Use molten wax in different setups to demonstrate important principles of science and engineering.
"Bring It Back" Microgravity Kit by Prashant Rao & Subra Sankaran
Prashant Rao, Ph.D., Principal Engineer, Barrios/Jacobs/
Subra Sankaran, Ph.D., Senior Thermal Specialist, MEIT/Jacobs/ESC
at NASA JSC, 2224 Bay Area Blvd, Houston TX 77058
Three experiments are described here (with suggestions for additional experiments) that use molten wax in different setups to demonstrate important principles of science and engineering. They can be performed using substantially the same equipment, making the kit quite versatile. The experiments demonstrate the dominance of surface tension and wetting effects in the absence of gravity, the lack of buoyancy and its implications, all frozen in wax. Other science concepts related to these experiments are simulated boiling, two-phase fluid flow behavior in micro-gravity, fluid flow and bubble movements induced by temperature gradients, diffusion, melting and freezing in the absence of buoyancy and natural convection, wake flow, and so on.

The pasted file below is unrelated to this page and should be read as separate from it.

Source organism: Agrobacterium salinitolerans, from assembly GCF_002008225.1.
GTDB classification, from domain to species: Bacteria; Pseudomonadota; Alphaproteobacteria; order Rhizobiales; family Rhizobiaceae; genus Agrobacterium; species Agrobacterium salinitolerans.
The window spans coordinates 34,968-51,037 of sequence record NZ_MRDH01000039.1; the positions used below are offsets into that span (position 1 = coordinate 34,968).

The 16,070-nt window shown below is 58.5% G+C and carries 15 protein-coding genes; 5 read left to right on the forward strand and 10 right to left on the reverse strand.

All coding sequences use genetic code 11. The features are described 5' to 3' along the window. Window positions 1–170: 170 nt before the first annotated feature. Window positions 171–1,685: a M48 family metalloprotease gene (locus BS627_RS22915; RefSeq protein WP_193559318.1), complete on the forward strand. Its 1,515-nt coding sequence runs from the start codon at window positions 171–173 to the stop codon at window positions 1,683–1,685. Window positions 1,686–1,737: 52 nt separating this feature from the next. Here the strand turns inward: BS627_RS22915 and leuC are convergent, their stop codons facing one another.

For these experiment you will need a small airtight container four to five milliliters in volume. Ideally it should not have a very thick wall because we are going to heat the contents with an external heater and we want to heat it up fast but the walls should be thick enough to withstand the increase in pressure due to heating and due to the expansion of the wax when it melts (about 10%). You will need to experiment with different containers or make one with acrylic sheet. We like a container with internal dimensions of 2 cm x 2 cm x 1 cm. This is pretty small but we need to heat and cool the contents fairly rapidly. Instructions for making boxes using acrylic sheets are available on the internet. The acrylic sheets used for a box of this size should be about 0.08" (1/8 in) thick. The pressure load when the box is heated will be as much as a 1.1 kg (2.4 lb) weight on the 2 cm x 2 cm face.